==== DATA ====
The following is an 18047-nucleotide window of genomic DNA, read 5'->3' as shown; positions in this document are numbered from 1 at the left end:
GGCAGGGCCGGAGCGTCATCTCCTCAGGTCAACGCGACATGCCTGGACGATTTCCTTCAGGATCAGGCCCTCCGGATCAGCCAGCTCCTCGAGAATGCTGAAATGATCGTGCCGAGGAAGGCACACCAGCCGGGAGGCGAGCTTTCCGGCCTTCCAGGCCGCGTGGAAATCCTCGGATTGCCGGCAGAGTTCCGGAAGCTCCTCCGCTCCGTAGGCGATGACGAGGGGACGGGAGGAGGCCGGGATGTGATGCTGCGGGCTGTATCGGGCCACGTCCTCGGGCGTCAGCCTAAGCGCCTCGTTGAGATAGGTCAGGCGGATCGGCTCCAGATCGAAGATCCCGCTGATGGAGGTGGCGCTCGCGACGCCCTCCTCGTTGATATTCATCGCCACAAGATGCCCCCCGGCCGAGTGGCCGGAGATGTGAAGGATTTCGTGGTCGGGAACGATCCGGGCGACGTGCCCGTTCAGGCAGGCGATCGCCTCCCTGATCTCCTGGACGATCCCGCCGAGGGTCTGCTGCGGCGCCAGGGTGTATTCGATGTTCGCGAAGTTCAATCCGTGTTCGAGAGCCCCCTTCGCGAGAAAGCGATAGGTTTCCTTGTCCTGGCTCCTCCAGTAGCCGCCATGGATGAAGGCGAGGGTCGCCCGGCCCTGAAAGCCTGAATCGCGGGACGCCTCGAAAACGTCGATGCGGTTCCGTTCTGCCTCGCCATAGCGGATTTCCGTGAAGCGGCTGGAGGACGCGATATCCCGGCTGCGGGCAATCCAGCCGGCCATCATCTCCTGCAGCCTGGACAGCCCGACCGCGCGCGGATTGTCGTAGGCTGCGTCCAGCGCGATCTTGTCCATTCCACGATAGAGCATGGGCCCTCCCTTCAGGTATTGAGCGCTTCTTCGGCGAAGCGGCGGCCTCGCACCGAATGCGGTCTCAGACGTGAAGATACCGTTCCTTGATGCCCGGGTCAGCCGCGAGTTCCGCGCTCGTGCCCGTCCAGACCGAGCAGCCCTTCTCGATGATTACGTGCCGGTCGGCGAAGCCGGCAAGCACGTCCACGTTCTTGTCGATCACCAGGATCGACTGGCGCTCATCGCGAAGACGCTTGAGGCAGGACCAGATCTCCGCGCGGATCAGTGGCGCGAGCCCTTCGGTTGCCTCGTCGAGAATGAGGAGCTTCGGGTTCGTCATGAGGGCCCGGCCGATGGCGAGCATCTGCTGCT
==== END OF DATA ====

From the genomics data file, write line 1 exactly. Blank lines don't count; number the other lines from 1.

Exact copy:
The following is an 18047-nucleotide window of genomic DNA, read 5'->3' as shown; positions in this document are numbered from 1 at the left end: